For My Lover, On His Wedding Day

You will have the perfect wedding.

Various nights I have spent, outside your new American Dream house. Just looking.
White picket fences, green ivy tangling itself around the arch of the French doors
In envy, shrubbery, Victorian lamps outside the doorway.
It was a Doris Day masterpiece.
She wore pearls, something like a Cartier necklace.

You will both have your perfect wedding in July.
You’ll drink expensive champagne, cut the 4 tiered cake, she loathes marzipan,
So royal icing will do.
Your birthdays are both in May, you are summer children.
But this celebration has to be a separate occasion.

I remember your first photo with her.
It was outside the Treehouse Club, where you take all your women on first dates.
You had your arm around her waist, it was gentle. It was protective.
She wasn’t Vogue, she wasn’t stereotypical enough to be ‘Vogue’.
More like the front cover of Vanity Fair, lilies on wreaths, how to have great style at every age.

And when you place the ring on her finger,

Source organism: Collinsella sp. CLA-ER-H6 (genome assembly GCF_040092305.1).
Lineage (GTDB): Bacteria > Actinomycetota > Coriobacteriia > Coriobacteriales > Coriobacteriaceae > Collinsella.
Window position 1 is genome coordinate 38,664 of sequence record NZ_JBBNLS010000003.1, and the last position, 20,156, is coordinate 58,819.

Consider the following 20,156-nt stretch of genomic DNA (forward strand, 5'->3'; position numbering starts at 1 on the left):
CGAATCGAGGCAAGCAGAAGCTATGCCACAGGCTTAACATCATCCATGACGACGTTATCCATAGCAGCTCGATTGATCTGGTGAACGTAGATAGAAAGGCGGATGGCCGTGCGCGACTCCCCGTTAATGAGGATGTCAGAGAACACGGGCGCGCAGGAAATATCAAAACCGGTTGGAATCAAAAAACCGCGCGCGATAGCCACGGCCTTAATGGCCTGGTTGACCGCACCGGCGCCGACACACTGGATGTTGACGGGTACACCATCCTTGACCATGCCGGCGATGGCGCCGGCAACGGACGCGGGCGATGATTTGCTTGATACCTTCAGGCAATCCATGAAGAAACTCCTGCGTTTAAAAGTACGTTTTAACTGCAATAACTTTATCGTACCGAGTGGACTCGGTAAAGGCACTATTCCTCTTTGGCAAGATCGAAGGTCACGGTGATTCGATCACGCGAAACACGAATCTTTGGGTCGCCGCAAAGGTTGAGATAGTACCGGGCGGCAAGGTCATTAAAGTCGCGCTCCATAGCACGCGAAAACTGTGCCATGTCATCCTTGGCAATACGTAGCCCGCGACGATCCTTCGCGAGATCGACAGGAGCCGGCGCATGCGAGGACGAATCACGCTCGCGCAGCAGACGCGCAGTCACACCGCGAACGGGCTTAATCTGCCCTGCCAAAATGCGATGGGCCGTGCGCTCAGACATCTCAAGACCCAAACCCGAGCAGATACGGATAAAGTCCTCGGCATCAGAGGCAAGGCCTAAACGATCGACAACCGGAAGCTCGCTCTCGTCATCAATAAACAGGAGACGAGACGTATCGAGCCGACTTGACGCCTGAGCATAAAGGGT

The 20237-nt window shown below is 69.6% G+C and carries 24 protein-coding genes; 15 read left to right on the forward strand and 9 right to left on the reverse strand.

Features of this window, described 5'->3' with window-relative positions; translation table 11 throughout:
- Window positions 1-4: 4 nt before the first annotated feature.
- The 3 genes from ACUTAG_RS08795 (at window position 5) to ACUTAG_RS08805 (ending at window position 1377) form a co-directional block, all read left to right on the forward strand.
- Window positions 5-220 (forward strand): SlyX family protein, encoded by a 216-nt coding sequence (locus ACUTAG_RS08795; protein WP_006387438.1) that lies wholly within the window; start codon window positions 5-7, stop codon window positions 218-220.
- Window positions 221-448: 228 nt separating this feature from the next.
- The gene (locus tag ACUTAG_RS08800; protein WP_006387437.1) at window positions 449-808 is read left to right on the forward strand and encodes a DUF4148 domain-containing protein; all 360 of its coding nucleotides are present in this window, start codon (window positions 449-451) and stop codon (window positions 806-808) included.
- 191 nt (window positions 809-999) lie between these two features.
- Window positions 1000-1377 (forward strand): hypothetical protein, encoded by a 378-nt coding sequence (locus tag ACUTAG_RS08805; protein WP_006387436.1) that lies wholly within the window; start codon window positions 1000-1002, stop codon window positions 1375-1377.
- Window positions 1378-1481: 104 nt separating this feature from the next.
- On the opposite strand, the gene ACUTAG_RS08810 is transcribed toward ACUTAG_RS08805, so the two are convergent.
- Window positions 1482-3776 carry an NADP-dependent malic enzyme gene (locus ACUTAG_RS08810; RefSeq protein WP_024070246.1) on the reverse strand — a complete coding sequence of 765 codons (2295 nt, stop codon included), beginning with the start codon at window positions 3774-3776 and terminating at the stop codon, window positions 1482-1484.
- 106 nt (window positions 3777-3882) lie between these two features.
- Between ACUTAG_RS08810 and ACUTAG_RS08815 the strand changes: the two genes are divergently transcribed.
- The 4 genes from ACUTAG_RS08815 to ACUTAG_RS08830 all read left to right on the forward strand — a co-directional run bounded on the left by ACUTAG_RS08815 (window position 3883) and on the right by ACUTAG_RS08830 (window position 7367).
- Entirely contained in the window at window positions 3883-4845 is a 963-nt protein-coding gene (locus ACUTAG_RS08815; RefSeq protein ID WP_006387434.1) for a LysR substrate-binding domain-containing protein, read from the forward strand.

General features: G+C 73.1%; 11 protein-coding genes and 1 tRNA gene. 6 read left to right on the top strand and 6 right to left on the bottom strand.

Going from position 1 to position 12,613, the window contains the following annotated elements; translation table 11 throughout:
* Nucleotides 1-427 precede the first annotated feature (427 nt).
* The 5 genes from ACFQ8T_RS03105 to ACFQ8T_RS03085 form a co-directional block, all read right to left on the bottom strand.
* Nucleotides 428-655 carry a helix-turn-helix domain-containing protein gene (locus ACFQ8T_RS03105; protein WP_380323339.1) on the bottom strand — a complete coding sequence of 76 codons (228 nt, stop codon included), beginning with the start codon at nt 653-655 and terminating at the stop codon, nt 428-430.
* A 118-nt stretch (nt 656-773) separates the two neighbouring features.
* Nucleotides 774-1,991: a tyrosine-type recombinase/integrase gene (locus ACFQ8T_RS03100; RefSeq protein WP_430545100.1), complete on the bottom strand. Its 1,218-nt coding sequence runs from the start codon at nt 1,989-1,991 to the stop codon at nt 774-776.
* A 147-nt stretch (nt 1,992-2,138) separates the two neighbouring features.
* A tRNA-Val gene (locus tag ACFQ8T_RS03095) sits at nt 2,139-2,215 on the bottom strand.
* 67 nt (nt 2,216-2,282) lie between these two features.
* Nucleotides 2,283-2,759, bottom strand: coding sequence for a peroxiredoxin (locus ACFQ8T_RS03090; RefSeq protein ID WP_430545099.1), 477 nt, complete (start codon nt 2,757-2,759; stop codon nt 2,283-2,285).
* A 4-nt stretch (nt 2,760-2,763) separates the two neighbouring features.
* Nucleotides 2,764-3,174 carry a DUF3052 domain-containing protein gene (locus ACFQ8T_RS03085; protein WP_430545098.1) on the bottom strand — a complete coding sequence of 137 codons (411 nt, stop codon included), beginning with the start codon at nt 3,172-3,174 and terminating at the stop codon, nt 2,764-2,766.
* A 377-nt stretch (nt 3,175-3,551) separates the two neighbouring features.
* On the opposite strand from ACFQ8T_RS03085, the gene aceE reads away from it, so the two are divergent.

Every star will fall into place won’t it? Every constellation will frame itself like your smiles.
Happy day.
You will have beautiful children. Blue-eyed and blonde cherubs.
Your lives will be something of an oil painting. Lasting. Irreversible.

I was that watercolour you said would stay.
“We will have the perfect wedding”. I washed off the canvas well.
I am the advertisement for men with penile dysfunction, the old Fancy Dress shop nobody uses.
I am cigarettes in the ashtray, bookmarks in borrowed books,
I am overused, over-borrowed, the mannequin with a broken arm, in storage.

You will have the perfect wedding.
Pearls and all, silk and lace, virginity intact,
White and wonderful.
Sunshine and surprises.
I will have the perfect heartbreak.


And Man Became My Air

I suppose it’s like that.
The way the air rushes into your arms,
Running into your vessels. 

He had a gift of making me feel like, I dunno,
A coin falling, tossed at the syllable of the thumb.
Or that I was the only person in the room.

Mother says buying curtains is what only adults do,
Mother bought my curtains for me, too bad I’m a child.
I ran into dark trails, looking for you.

Your touch is missed,
You were my lungs, vital like most things.
Did you dispose me of them? You did.

I could have slept on your sea bed body forever, so the poets say,
Till you were washed away like footprints in the sand,
When you left do you know where you went?

I could have slammed the lonely nights into the lack-lustre mornings.
Mother says love is the rope of two very unlikely lovers,
An anger and a happiness.

Painted with disillusionment,
You can only find it outdoors, away from the walls of your house.
I think Monet tried to depict it in ‘Waterlilies’.

It’s the air that cooks my heart,
And I can’t taste it singing down my throat,
And so I’ll wait for you in the hope it rushes back once more.